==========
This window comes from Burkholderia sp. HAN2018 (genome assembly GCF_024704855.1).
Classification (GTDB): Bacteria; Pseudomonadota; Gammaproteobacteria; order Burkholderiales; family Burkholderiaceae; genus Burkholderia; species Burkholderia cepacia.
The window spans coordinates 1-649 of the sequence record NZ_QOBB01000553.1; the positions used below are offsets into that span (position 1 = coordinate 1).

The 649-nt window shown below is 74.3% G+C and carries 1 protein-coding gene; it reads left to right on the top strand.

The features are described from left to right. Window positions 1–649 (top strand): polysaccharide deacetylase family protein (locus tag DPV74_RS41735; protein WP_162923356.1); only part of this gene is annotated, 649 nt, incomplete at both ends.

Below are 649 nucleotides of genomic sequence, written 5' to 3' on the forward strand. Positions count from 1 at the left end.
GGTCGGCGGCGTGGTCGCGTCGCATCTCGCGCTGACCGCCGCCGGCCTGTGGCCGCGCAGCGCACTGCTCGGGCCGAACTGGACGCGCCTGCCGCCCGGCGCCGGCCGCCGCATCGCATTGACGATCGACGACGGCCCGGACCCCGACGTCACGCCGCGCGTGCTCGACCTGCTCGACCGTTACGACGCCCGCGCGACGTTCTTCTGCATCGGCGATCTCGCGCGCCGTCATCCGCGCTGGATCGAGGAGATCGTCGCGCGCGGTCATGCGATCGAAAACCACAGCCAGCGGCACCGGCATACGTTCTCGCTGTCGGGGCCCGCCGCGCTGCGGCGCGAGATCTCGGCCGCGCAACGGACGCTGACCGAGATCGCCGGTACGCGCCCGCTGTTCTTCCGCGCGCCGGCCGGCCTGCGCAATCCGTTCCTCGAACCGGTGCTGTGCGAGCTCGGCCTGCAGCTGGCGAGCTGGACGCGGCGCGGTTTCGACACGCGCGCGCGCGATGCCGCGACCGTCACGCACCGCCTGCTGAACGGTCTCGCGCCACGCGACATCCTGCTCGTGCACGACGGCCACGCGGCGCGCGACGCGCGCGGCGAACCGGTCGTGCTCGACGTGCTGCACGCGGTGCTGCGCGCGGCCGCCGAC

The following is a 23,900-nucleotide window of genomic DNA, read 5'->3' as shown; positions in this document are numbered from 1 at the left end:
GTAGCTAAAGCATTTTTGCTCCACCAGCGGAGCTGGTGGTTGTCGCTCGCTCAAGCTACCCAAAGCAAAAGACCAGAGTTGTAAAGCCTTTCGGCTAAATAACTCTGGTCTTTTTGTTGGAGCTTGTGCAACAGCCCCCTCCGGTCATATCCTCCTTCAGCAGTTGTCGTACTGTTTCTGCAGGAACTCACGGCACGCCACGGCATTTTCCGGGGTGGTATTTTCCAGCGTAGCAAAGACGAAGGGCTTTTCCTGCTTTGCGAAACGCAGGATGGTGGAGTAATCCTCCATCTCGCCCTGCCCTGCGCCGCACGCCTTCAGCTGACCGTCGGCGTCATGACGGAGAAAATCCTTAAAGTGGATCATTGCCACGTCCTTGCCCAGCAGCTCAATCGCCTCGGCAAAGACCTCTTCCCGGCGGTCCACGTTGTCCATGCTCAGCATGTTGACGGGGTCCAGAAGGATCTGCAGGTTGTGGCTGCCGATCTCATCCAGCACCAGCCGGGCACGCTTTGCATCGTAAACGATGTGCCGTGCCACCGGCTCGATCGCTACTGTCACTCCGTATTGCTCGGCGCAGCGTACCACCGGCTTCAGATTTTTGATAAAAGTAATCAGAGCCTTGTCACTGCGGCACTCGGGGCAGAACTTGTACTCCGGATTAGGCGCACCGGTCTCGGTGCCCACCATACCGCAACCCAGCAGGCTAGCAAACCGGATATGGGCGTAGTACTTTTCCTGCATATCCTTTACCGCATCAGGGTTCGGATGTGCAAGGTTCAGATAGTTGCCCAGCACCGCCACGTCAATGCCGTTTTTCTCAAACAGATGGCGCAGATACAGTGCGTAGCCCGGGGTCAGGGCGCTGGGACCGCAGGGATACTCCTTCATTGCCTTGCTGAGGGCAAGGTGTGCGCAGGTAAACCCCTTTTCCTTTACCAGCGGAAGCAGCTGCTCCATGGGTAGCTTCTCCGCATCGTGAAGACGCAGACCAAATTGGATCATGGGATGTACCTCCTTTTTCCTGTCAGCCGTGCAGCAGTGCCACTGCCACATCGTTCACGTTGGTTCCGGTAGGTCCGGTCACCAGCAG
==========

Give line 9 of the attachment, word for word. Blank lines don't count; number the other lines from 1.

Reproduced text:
GTAGCTAAAGCATTTTTGCTCCACCAGCGGAGCTGGTGGTTGTCGCTCGCTCAAGCTACCCAAAGCAAAAGACCAGAGTTGTAAAGCCTTTCGGCTAAATAACTCTGGTCTTTTTGTTGGAGCTTGTGCAACAGCCCCCTCCGGTCATATCCTCCTTCAGCAGTTGTCGTACTGTTTCTGCAGGAACTCACGGCACGCCACGGCATTTTCCGGGGTGGTATTTTCCAGCGTAGCAAAGACGAAGGGCTTTTCCTGCTTTGCGAAACGCAGGATGGTGGAGTAATCCTCCATCTCGCCCTGCCCTGCGCCGCACGCCTTCAGCTGACCGTCGGCGTCATGACGGAGAAAATCCTTAAAGTGGATCATTGCCACGTCCTTGCCCAGCAGCTCAATCGCCTCGGCAAAGACCTCTTCCCGGCGGTCCACGTTGTCCATGCTCAGCATGTTGACGGGGTCCAGAAGGATCTGCAGGTTGTGGCTGCCGATCTCATCCAGCACCAGCCGGGCACGCTTTGCATCGTAAACGATGTGCCGTGCCACCGGCTCGATCGCTACTGTCACTCCGTATTGCTCGGCGCAGCGTACCACCGGCTTCAGATTTTTGATAAAAGTAATCAGAGCCTTGTCACTGCGGCACTCGGGGCAGAACTTGTACTCCGGATTAGGCGCACCGGTCTCGGTGCCCACCATACCGCAACCCAGCAGGCTAGCAAACCGGATATGGGCGTAGTACTTTTCCTGCATATCCTTTACCGCATCAGGGTTCGGATGTGCAAGGTTCAGATAGTTGCCCAGCACCGCCACGTCAATGCCGTTTTTCTCAAACAGATGGCGCAGATACAGTGCGTAGCCCGGGGTCAGGGCGCTGGGACCGCAGGGATACTCCTTCATTGCCTTGCTGAGGGCAAGGTGTGCGCAGGTAAACCCCTTTTCCTTTACCAGCGGAAGCAGCTGCTCCATGGGTAGCTTCTCCGCATCGTGAAGACGCAGACCAAATTGGATCATGGGATGTACCTCCTTTTTCCTGTCAGCCGTGCAGCAGTGCCACTGCCACATCGTTCACGTTGGTTCCGGTAGGTCCGGTCACCAGCAG